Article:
Autonomous, i.e., self-driving, vehicles, are approaching convergence with another automotive technology that is also rapidly maturing: electric vehicles. What’s the advantage of self-driving electric vehicles? Safer streets and cleaner cities.

Jonathan Levine, professor of urban planning at the Taubman College of Architecture and Urban Planning at the University of Michigan pointed out to me on the phone today that autonomous vehicles have to potential to greatly reduce the amount of traffic in urban areas. That’s because they will make the sharing of vehicles much easier. A self-driving car will be able to pick you up at your home or business, and then go pick up the next nearest passenger.

An electric self-driving car will also have to potential to recharge itself when needed, with the help of inductive charging technologies just beginning to enter service.

Joe Barrett, senior director of marketing at mobile phone chipmaking giant Qualcomm, filled me in today on a project emerging from his company: Halo.

Halo was a University of Aukland spinoff that was acquired by Qualcomm a couple of years ago for wireless electric vehicle charging.

With Halo, a charging pad embedded in pavement throws off a magnetic field that interacts with a pad in the underside of a car parked above it. Barrett says the system has demonstrated greater than 90% efficiency in transferring energy from the pad to the vehicle in a process known as induction. The same underlying technology is commonly used to charge electric toothbrushes. Qualcomm has been licensing the technology to automakers and is working toward so-called dynamic charging, where cars can recharge on the go, simply by driving over pads embedded in roads.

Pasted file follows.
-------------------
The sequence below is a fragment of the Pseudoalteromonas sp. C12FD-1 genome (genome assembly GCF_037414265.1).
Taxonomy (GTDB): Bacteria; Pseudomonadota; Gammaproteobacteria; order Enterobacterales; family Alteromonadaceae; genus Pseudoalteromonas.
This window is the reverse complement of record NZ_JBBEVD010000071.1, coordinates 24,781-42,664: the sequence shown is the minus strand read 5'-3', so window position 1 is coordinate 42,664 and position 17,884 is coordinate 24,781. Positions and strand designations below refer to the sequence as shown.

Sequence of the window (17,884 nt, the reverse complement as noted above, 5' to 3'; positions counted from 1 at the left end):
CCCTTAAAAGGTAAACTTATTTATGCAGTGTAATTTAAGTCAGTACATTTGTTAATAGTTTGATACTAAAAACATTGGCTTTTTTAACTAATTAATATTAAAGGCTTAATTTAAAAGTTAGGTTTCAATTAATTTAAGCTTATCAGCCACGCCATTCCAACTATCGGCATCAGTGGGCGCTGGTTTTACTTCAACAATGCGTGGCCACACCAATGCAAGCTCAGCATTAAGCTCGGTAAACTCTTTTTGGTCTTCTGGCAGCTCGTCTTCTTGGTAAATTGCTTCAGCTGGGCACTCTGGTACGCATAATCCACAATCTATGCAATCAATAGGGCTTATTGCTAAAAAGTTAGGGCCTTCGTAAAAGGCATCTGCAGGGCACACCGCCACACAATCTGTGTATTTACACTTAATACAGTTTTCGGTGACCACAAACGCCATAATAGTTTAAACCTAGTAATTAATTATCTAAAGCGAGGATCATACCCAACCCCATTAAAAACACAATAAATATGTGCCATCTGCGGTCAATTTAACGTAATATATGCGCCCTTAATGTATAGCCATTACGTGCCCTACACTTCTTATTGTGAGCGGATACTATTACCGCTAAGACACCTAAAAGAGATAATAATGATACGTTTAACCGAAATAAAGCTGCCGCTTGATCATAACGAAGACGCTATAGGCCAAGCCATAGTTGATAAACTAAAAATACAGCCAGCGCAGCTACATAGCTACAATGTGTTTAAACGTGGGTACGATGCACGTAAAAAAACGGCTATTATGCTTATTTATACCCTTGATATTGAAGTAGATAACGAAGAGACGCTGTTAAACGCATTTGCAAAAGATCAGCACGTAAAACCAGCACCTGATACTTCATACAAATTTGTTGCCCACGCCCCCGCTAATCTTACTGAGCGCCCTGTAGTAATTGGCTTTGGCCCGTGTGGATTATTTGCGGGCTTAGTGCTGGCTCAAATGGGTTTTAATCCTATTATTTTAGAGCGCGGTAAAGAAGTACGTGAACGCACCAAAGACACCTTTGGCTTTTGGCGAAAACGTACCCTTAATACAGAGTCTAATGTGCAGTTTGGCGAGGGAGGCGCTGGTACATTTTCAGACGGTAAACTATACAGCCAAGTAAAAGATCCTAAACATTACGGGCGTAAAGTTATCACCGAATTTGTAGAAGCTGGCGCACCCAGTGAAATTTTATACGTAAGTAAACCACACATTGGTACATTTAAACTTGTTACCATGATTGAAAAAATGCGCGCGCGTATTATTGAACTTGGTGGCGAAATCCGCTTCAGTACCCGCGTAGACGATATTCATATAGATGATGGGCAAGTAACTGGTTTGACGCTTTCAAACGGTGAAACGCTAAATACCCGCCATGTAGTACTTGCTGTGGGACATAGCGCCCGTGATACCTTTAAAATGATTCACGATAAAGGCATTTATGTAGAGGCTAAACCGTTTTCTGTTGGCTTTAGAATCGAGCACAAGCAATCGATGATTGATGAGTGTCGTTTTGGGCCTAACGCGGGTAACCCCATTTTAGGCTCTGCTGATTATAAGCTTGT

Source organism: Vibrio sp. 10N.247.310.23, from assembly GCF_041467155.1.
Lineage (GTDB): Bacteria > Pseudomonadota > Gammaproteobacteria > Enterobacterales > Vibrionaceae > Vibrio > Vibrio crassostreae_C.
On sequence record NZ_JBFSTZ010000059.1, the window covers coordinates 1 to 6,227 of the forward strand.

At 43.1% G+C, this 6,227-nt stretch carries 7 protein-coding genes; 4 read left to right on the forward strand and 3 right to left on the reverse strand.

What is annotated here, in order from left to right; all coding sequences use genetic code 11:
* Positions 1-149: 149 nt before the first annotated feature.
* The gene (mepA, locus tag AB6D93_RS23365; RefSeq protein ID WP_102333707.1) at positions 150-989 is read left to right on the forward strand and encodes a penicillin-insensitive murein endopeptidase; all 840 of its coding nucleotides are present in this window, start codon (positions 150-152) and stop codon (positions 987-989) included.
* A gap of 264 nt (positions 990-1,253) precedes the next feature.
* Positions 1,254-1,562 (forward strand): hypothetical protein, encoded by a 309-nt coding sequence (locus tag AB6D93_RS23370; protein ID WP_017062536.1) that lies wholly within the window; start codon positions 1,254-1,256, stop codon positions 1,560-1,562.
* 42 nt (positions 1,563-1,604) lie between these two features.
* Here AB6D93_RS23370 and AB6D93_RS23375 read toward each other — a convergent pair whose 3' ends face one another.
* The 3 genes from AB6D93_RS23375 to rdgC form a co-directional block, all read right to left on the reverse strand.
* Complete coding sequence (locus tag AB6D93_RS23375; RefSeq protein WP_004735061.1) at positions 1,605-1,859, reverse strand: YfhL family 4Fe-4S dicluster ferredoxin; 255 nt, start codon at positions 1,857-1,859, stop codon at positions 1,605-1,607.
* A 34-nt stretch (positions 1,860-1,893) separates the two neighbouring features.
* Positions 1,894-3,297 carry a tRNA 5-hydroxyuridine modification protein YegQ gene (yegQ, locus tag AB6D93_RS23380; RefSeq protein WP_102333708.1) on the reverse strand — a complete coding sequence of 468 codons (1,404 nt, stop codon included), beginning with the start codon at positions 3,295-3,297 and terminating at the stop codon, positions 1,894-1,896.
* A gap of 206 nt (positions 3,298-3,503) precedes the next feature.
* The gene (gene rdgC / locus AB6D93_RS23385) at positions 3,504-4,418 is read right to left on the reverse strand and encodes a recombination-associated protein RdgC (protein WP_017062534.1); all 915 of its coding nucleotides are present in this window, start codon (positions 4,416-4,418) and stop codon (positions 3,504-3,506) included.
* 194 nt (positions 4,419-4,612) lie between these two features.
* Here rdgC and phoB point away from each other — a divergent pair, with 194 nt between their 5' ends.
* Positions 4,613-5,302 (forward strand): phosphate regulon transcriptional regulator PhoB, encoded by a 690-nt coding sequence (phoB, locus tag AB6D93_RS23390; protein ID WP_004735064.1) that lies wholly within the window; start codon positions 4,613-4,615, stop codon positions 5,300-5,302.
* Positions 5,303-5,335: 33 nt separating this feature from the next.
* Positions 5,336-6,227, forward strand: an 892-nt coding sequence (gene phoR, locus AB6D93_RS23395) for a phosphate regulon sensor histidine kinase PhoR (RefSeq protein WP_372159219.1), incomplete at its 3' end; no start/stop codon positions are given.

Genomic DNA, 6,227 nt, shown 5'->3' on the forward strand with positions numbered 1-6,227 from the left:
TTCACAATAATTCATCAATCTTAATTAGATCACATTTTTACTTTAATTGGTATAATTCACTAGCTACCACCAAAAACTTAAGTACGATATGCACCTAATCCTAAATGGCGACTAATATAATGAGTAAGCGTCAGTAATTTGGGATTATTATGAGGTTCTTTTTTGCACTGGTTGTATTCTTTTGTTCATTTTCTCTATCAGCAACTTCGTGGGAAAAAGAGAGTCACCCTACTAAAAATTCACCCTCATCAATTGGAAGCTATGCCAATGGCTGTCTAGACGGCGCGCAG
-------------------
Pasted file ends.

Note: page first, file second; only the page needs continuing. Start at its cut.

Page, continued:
Barrett described his company’s vision of autonomous electric vehicles thusly:

“If you imagine your electric vehicle, you may drive it most of the time, but then when you get out of the car at work, you want it to go and park itself. But then it’s going to have to park and charge itself, so the charging bay will have to be wireless because the car cannot plug itself in. So in that situation, you will need wireless charging. In the same way if you have car share. You may sit at home. You want to order a car share. The car will drive itself to you. You will get in it, you will go to your destination, you will get out, and you will send it away. Again [it] will need to go and find a wireless charging bay to charge up because, again, it can’t plug itself in.”

Barrett says we can expect to see wirelessly charged electric vehicles in production in 2017.

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